For purposes of this disclosure, an IHS 100 includes any instrumentality or aggregate of instrumentalities operable to compute, classify, process, transmit, receive, retrieve, originate, switch, store, display, manifest, detect, record, reproduce, handle, or utilize any form of information, intelligence, or data for business, scientific, control, or other purposes. For example, an IHS 100 may be a personal computer, a network storage device, or any other suitable device and may vary in size, shape, performance, functionality, and price. The IHS 100 may include random access memory (RAM), one or more processing resources such as a central processing unit (CPU) or hardware or software control logic, read only memory (ROM), and/or other types of nonvolatile memory. Additional components of the IHS 100 may include one or more disk drives, one or more network ports for communicating with external devices as well as various input and output (I/O) devices, such as a keyboard, a mouse, and a video display. The IHS 100 may also include one or more buses operable to transmit communications between the various hardware components.
Other resources can also be coupled to the system through the memory I/O hub 104 using a data bus, including an optical drive 114 or other removable-media drive, one or more hard disk drives 116, one or more network interfaces 118, one or more Universal Serial Bus (USB) ports 120, and a super I/O controller 122 to provide access to user input devices 124, etc. The IHS 100 may also include a solid state drive (SSDs) 126 in place of, or in addition to main memory 108, the optical drive 114, and/or a hard disk drive 116. It is understood that any or all of the drive devices 114, 116, and 126 may be located locally with the IHS 100, located remotely from the IHS 100, and/or they may be virtual with respect to the IHS 100. It should be understood that the IHS 100 may be coupled with any number of other IHSs and/or any number of data storage drives (e.g., hard disk drive 116, solid state drive 126) via a network, the Internet, or other communication system for virtual drive data storage and operation.
Not all IHSs 100 include each of the components shown in
Refactoring may be considered to be a process of changing something, such the location of a specific data on an data drive to improve the storage of the data, (e.g., reducing redundancy), while preserving existing functionality of the storage of the data. In an embodiment, the present disclosure discovers and refactors or de-dupes redundant blocks of data in multiple virtual drives after the data is written to more than one virtual drive. In an embodiment, the system may fold the duplicated or redundant data blocks back into the root drive/node.
Refactoring of a 2-level virtual system tree (root node and multiple children) can be achieved as shown in
If consistent data is desired for the base drive 162, an embodiment, as shown in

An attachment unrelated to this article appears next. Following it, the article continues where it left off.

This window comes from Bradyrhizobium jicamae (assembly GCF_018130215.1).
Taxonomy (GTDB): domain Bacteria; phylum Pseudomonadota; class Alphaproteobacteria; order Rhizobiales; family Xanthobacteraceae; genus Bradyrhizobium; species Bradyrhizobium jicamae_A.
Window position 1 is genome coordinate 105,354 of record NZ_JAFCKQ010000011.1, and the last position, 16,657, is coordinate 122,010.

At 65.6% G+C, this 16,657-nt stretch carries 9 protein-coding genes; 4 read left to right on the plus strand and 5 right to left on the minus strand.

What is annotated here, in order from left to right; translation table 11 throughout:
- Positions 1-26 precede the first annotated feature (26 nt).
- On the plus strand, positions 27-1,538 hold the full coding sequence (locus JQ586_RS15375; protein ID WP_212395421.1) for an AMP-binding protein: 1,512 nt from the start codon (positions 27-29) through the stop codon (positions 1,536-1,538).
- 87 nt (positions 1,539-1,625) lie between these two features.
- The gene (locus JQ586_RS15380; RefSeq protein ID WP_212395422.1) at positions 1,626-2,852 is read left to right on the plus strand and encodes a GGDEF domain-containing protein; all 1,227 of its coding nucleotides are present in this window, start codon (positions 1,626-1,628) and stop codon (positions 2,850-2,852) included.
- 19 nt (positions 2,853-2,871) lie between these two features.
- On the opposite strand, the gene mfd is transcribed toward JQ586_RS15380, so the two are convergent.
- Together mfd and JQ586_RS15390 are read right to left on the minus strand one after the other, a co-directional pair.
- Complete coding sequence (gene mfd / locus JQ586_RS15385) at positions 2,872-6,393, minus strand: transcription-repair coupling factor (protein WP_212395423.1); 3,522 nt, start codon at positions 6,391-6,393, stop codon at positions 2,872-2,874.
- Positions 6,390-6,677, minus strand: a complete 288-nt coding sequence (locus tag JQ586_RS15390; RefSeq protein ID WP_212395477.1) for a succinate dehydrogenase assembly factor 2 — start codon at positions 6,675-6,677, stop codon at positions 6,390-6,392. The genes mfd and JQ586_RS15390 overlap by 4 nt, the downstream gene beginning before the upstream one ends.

The system then uses a sort/merge algorithm to find signatures that appear on each logical virtual disk (e.g., virtual machine 1, 140, virtual machine 2, 142 and virtual machine 3, 144). These data blocks are candidate blocks for a new root virtual disk. In an embodiment, the system may validate that the contents of the data blocks are indeed the same as the content blocks of other virtual drives. In an embodiment, sorting may be performed using systems in utilities, such as a defragmenter, to move the data blocks in each drive so that they are in corresponding positions on the different virtual drives. In an embodiment, the system may make a note/set a bit in memory 108 indicating that these data blocks should not be moved again. In this embodiment, blocks can only be relocated to positions that are “hidden” (overlaid) in the base image. The system may also create a new root disk file 148, at step 3, that contains the common blocks (e.g., block 2 and block 4 of
A further refinement of the algorithm of the present disclosure may take into account that sometimes a data block will be common across a proper subset of the virtual drives 152, 154, 156 (e.g., some of them, but not all of them). In this case, an arbitrary tree may be created. An algorithm for accomplishing this may be parameterized to balance complexity of the tree with the potential space savings and performance impacts of multiple redirects in the hierarchy. One such parameter could be the number of similar blocks required to trigger creating of the intermediate node.
Although illustrative embodiments have been shown and described, a wide range of modification, change and substitution is contemplated in the foregoing disclosure and in some instances, some features of the embodiments may be employed without a corresponding use of other features. Accordingly, it is appropriate that the appended claims be construed broadly and in a manner consistent with the scope of the embodiments disclosed herein.
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|Citing Patent||Filing date||Publication date||Applicant||Title|
|US8316183 *||Dec 23, 2011||Nov 20, 2012||Dell Products L.P.||Refactoring virtual data storage hierarchies|
|US20120159107 *||Jun 21, 2012||Dell Products L.P.||Refactoring virtual data storage hierarchies|
|U.S. Classification||711/117, 711/165, 707/692, 711/170, 711/E12.016|
|International Classification||G06F13/28, G06F13/00, G06F7/00, G06F17/00|
|Cooperative Classification||G06F3/067, G06F3/0608, G06F3/0641, G06F3/0664, G06F3/065|
|European Classification||G06F17/30F, G06F3/06A4H4, G06F3/06A6D, G06F3/06A4F2D, G06F3/06A4V2, G06F3/06A2C|
|Jan 20, 2009||AS||Assignment|
Owner name: DELL PRODUCTS L.P., TEXAS
Free format text: ASSIGNMENT OF ASSIGNORS INTEREST;ASSIGNOR:LOWERY, JAMES CRAIG;REEL/FRAME:022128/0109
Effective date: 20090119
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Free format text: PATENT SECURITY AGREEMENT (TERM LOAN);ASSIGNORS:DELL INC.;APPASSURE SOFTWARE, INC.;ASAP SOFTWARE EXPRESS, INC.;AND OTHERS;REEL/FRAME:031899/0261
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Year of fee payment: 4